Edited by DavecUK

ACS Vesuvius DBPP, Izzo Duetto DB, Minima DB, Lelit Bianca Prototype DB (paddle flow control) BTC Machines: Roasters: Amazon Dalian 1kg Drum Roaster, other failed roasters: Grinders: Ceado E92, Niche US and UK: 145kg assorted greens: My reviews at https://coffeeequipmentreviews.wordpress.com/

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Update, just checked witth BB and I think you guys may not have all the guides, I have asked them to send them to you (up to date ones as well). If you still want a session after you read those....happy to do it.


ACS Vesuvius DBPP, Izzo Duetto DB, Minima DB, Lelit Bianca Prototype DB (paddle flow control) BTC Machines: Roasters: Amazon Dalian 1kg Drum Roaster, other failed roasters: Grinders: Ceado E92, Niche US and UK: 145kg assorted greens: My reviews at https://coffeeequipmentreviews.wordpress.com/

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Hi Dave

 

Yes, I don't have the quick start guide. I'll also contact BB

 

I just roasted a full kg and 1c was nearer 185-190. As you mentioned I don't think the bean mass was getting to the thermocouple.

 

Many thanks for help so far, I'm slowly ironing out the problems.

 

M

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Interesting - I dont seem to have the quick start guide either. Will contact BB to get one sent out.

 

Cheers


Espresso:Rocket Cellini Evo, La Pavoni Europiccola , Grinder: Eureka Mignon,Ceado e37s Roaster: Dalian Amazon

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Hi Dave

 

Yes, I don't have the quick start guide. I'll also contact BB

 

I just roasted a full kg and 1c was nearer 185-190. As you mentioned I don't think the bean mass was getting to the thermocouple.

 

Many thanks for help so far, I'm slowly ironing out the problems.

 

M

Oh christ yeah, just looked at 1 of the posts and I see your roasting 500g, with that you will be seeing a drum env temp, sort of the same as the K type thermocouple sees and 1st would be more around 170 ish. As you say because the beans are not surrounding the probe. I only ever tested 1 and 1.2Kg loads in it....I "think you might be able to roast 750g, but I'm not sure how accurate the bean mass temp would be. If it's Monsooned Malabar, you ould probably get away with 700g as the coffee is very light to start with and rather fills a roasting chamber quite easy. So nothing wrong with your temp controller after all.

 

this is a commercial grade roaster made for roasting a 1kg charge and will roast up to 1.2kg charge. That's how I designed things with the thermometry. Also the probe can't be placed lower as it would foul drum components, there just wasn't space without a complete redesign. If anyone wants to roast less, technique needs to be adjusted. 500g will definitely miss the bean mass probe, you will have to roast via environmental temperature and use much more care....as you are all finding out. This roaster is designed to easily pump out Kg after Kg at a rate of 4kg per hour (back to back roasting), hour after hour after hour.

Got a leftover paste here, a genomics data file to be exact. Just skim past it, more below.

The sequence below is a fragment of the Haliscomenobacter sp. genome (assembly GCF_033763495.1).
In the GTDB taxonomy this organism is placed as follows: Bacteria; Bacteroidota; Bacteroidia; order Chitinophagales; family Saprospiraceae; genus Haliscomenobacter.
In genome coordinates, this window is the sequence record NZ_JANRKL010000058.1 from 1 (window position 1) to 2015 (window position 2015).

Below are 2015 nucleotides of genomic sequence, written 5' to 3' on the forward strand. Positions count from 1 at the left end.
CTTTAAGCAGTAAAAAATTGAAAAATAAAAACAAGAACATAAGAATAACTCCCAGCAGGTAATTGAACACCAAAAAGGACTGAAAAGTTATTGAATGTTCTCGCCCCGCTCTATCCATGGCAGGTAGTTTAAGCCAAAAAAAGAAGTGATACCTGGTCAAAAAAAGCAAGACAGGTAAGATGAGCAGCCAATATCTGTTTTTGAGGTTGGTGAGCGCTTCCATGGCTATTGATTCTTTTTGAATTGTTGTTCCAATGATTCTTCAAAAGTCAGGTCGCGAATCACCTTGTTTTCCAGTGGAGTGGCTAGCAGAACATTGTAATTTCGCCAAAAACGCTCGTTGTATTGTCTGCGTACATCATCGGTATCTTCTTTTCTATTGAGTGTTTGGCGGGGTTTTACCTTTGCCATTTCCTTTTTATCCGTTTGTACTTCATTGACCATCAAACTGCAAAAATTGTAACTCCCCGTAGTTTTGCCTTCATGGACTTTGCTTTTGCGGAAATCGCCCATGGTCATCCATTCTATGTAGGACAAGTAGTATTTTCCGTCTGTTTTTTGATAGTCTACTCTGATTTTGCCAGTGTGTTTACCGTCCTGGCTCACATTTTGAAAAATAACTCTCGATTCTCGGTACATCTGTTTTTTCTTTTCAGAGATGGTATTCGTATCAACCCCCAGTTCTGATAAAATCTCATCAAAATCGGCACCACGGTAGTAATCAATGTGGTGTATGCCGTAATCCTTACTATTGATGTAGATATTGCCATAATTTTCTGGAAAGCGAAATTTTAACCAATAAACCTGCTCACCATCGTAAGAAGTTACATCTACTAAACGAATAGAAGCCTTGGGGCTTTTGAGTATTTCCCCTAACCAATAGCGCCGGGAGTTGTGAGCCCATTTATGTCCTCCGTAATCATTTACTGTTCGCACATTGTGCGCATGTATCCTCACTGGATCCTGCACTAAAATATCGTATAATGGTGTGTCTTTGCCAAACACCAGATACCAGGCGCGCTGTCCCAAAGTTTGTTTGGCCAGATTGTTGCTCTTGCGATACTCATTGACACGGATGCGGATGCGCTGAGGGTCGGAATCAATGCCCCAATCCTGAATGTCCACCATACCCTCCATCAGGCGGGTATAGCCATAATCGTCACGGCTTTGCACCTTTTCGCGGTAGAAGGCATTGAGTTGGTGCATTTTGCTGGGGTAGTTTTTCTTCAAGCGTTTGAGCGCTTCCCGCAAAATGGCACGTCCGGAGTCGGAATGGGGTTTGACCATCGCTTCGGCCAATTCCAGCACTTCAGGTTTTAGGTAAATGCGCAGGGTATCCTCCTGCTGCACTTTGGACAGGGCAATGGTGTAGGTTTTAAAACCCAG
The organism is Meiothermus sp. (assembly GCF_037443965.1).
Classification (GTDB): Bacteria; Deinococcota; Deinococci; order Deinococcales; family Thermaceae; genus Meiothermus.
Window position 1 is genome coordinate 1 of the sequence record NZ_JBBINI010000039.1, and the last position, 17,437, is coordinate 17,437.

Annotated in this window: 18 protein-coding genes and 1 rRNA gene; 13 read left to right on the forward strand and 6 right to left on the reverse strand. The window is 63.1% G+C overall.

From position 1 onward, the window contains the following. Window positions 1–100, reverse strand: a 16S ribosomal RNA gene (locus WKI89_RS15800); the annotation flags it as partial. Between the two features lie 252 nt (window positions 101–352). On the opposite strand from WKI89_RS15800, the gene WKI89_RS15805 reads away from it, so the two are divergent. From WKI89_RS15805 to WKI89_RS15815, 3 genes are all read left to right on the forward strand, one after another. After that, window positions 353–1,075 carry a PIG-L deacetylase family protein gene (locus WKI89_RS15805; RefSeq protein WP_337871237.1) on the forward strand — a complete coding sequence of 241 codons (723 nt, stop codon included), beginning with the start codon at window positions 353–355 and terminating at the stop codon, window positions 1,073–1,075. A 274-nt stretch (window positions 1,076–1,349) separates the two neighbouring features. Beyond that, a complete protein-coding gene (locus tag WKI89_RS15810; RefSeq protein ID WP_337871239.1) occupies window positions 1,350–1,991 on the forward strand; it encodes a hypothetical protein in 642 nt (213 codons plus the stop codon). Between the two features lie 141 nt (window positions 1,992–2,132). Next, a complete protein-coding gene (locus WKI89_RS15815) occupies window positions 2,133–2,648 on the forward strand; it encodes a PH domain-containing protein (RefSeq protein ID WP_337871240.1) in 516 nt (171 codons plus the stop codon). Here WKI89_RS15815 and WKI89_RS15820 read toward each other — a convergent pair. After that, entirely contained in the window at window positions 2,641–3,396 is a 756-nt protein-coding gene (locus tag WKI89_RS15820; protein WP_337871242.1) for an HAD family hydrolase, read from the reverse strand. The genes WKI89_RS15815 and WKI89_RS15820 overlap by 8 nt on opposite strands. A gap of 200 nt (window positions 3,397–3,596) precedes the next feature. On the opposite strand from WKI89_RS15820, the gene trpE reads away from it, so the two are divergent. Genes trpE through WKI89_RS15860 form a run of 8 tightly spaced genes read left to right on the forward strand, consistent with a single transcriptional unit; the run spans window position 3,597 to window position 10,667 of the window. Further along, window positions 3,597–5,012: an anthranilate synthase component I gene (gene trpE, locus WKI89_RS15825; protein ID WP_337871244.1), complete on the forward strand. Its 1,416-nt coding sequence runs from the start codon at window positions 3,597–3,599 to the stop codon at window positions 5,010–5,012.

beyond emptying the chaff tray every 8-12 roasts (you can do it whilst roasting) and vacuum under/top of the cooling tray every 100 kg it will do it's job for 1000s of kilos before requiring even the most basic maintenance or so. A normal hobbyist home user will probably NEVER need to do any maintenance....nothing., simply because it's 1000s of kg before basic maintenance would be required.

It's not a roaster that's ideal for 500g batches, that's not where it's roast quality shines because more mass means a better roast...always. It's a 1kg roaster (the best I've ever used), that knocks more expensive roasters right out of the park. A 1kg Toper which costs double, is not even half as good....I know because I had one. if you want to sit in front of a microchip filled roaster watching a computer screen this is not the roaster for you. if you want to produce some of the most; evenly roasted chaff free and great tasting beans you have ever had, whilst manually controlling the roast as required....then the Dalian is for you.

 

P.S. I even purchased a spare eliwelly controller and PT100 probe, probably one of the more complex electronic parts in the roaster, it was £28 and arrived within a week.

 

http://www.ebay.co.uk/itm/261081969245?_trksid=p2057872.m2749.l2649&ssPageName=STRK%3AMEBIDX%3AIT

 

In fact many parts can be sourced from other places e.g. main Power relay from RS components £6 or a superior relay with double the life for £9, and it's a simple push fit replacement!

 

It's a simple, but good commercial unit. I know there is the Bullet, but for £2500, unless space was an issue, or you like computer games, I can't imagine why someone wouldn't stump up the extra 750 for a Dalian they can leave to their kids.


ACS Vesuvius DBPP, Izzo Duetto DB, Minima DB, Lelit Bianca Prototype DB (paddle flow control) BTC Machines: Roasters: Amazon Dalian 1kg Drum Roaster, other failed roasters: Grinders: Ceado E92, Niche US and UK: 145kg assorted greens: My reviews at https://coffeeequipmentreviews.wordpress.com/

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My experience so far (just over a year, mine is from the 2nd batch)

I generally roast in 1kg lots although have on occasion gone to 1.25kg (with losses gives me 4 x250g bags, why 1.25? just because it made no difference to 1.2 :) ) with no discernable taste difference from same bean at 1kg or 1.25kg.